Mazatlan's Konner Wade limited Obregon to one run while scattering seven hits last Thursday to run his record to a perfect 5-0 on the season. The Arizonan has won his past four starts and his 2.27 ERA would tie Elian Leyva of Jalisco for second in the LMP (behind the 2.23 of Mexicali's David Reyes) but Wade's 31.1 innings pitched are barely below the 32 IP required to qualify. There's a spirited battle for the strikeouts lead, with Mexicali's Javier Solano (35) one K ahead of Jose Hernandez of Mazatlan and Obregon's Sean Nolin. Hernandez, a 22-year-old Astros minor leaguer, has whiffed his 34 batsmen in just 26 frames while walking only three. Even with those impressive numbers, the Venados' hometown product is 2-3 with a 4.50 ERA in six starts after giving up seven runs in three innings against Hermosillo last Friday.

Speaking of the Venados, they swung a trade last week that sent pitcher Miguel Gonzalez to Culiacan for veteran slugger Jorge "Chato" Vazquez. Known as "El Mariachi," Gonzalez has spent the past seven seasons pitching in the majors, six as a starter. He won a combined 21 games for Baltimore in 2011 and 2012 but has struggled since. The 34-year-old righty has pitched four winters with the Venados but none since 2010-11. Vazquez, a former Yankees farmhand who belted 32 homers for AAA Scranton/Wilkes-Barre in 2011, has had an injury-plagued career that began as a 17-year-old with the Mexico City Tigres in 1999. He retired during the 2017 season as a member of the Mexico CIty Diablos Rojos but came out of retirement to play for Durango this year, batting .257 and .297 with a combined eight homers over 46 total games. The 36-year-old Vazquez was hitting .243 with no homers in 14 games when he was traded by his hometown team, for whom he'd played 16 winters.


Jalisco Charros manager Roberto Vizcarra
The Yucatan Leones have parted ways with manager Roberto Vizcarra, who led the team to the Mexican League Spring 2018 pennant after finishing with a Liga-best 40-17 regular season record. Vizcarra then took the Leones to place first in the LMB South a second time at 32-24 for the Fall campaign before Yucatan dropped a first round playoff series to Oaxaca. A 72-41 record with two first-place finishes and a championship in one year would ordinarily be enough to save a manager's job, but losing to the Guerreros may have been what cost Vizcarra his. Oaxaca went 26-30 to come in fifth in the South, then had to beat Leon in a wild-card game to qualify for the postseason; the Guerreros eventually beat Mexico City for the South title before losing to Monterrey in the Serie del Rey.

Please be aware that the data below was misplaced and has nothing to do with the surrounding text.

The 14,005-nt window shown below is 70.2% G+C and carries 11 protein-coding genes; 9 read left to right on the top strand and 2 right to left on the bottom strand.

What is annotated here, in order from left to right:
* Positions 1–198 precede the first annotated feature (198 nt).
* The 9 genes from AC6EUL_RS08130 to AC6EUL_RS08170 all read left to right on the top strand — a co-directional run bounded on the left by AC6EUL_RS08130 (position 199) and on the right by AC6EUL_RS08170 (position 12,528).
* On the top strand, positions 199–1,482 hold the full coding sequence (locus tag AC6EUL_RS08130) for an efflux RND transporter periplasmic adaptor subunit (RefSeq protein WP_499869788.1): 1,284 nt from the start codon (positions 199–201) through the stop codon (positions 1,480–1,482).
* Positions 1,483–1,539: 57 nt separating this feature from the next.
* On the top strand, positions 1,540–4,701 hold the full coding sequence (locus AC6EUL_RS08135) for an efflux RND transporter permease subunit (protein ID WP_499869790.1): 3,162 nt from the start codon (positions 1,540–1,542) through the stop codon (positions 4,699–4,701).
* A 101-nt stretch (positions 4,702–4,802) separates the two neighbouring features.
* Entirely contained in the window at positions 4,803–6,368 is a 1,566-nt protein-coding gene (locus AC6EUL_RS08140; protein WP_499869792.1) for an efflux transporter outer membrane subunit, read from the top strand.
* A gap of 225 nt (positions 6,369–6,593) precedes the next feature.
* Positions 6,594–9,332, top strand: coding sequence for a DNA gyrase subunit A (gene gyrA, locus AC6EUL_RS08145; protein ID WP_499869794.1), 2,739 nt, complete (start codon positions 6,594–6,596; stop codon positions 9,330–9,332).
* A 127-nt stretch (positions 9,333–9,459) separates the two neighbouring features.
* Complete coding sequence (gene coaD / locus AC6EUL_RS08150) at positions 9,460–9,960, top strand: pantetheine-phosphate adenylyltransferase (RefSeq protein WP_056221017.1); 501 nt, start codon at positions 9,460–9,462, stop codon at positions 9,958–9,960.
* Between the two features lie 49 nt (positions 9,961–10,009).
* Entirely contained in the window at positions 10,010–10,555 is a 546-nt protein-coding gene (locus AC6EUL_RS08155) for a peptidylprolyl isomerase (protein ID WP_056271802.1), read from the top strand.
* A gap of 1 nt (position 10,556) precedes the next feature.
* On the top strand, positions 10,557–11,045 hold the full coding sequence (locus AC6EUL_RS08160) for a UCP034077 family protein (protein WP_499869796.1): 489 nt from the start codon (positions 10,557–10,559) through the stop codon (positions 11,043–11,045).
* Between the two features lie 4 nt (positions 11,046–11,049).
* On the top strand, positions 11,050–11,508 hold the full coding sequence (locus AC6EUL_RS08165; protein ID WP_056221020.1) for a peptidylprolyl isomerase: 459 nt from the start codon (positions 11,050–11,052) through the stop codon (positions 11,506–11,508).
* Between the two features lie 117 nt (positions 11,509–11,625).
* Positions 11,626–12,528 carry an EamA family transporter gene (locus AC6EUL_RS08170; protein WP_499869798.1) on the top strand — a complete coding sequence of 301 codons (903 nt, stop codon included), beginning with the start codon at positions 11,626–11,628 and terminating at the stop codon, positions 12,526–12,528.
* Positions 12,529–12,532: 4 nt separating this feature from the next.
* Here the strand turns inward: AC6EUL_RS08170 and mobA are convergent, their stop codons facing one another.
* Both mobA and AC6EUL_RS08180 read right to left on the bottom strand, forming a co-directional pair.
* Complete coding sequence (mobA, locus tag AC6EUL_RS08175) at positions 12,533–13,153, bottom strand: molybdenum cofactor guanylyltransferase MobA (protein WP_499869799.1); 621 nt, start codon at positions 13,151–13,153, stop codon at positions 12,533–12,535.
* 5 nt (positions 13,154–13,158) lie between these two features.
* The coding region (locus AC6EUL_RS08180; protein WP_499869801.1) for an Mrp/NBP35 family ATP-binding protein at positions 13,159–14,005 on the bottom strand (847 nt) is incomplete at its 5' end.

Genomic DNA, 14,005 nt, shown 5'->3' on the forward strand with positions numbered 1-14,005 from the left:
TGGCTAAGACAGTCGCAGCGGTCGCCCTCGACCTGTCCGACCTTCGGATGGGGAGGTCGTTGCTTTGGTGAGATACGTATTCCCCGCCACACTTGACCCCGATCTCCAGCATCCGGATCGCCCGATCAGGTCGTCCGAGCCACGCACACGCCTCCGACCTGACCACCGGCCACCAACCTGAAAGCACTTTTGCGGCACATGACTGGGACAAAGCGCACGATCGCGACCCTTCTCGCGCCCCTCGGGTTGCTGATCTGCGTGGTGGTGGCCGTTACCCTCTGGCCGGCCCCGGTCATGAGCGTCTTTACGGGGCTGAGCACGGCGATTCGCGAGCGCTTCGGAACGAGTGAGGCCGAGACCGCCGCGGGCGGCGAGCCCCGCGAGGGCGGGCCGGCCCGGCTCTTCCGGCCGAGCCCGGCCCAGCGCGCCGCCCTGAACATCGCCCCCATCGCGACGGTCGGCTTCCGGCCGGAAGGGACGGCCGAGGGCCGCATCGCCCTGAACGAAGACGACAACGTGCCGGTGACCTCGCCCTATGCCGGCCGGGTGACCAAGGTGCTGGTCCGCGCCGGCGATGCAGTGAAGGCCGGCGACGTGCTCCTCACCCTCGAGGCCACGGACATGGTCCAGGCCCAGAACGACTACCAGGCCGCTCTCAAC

The 51-year-old product of San Luis Rio Colorado, Sonora debuted with Leon in 1986 as a 19-year-old infielder and went on to play 23 summers for five teams in the Mexican League, ending his playing career with Campeche in 2008. Vizcarra mostly played first base the final seasons of his career but was proficient defensively at all four infield positions. No matter where he played in the field, he was always useful in the batter's box, stroking 2,581 hits for a career .304 batting average. The 5'9" right-handed hitter was more noted for his speed (470 doubles, 465 stolen bases) than his power (229 homers) and topped the 1,100 mark in both runs scored and runs batted in.

Vizcarra has since been no less successful as a manager. He debuted as a helmsman in 2014, taking Quintana Roo to a Liga-best 65-48 record and a berth in the LMB South finals. The Tigres went 64-47 and won the pennant under Vizcarra in 2015, then turned in a 68-45 mark in 2016 but were swept by Puebla in the first playoff round. "Chapo" was cut loose in Cancun late in a 2017 campaign in which the Tigres fell to 49-56 and lost to Puebla in four straight once more. He was hired by the Leones in the offseason and did manage the Merida team to their first pennant since 2006 last spring, so it's unlikely Vizcarra will be out of work in the LMB for long.

Then there's his current winterball situation with the Jalisco Charros. As with Yucatan, this is Vizcarra's first Mexican Pacific League season in Guadalajara after he was fired by Mexicali last November after managing the Aguilas to a 16-19 first-half record. He'd led the border city to an LMP pennant and Caribbean Series berth just nine months earlier. The Charros hired him a week later to replace ex-MLB outfielder Tony Tarasco as dugout boss. Vizcarra took the Horsemen to a 15-11 record the rest of the way and a berth in the playoff semis last January before losing to Navojoa in six games.

Jalisco is off to a 15-17 start this winter and while the seventh-place Charros are only half a game out of fourth, four LMP managers were either fired or quit less than one month into the season and Vizcarra's future in Guadalajara is said to be in doubt. The Charros have a veteran-laden roster with such stars as Japhet Amador, Manny Rodriguez, Amadeo Zazueta and Agustin Murillo (and that's just the infield), but the pitching has been subpar and the team in general has not met lofty front office expectations. It should be noted that Alfonso "Houston" Jimenez, himself a longtime passenger on the Mexican managerial merry-go-round, is one of Vizcarra's bench coaches while ex-Dos Laredos slugger Marco Antonio Romero (who has managed in the LMB) is also on the Charros' staff. Just in case.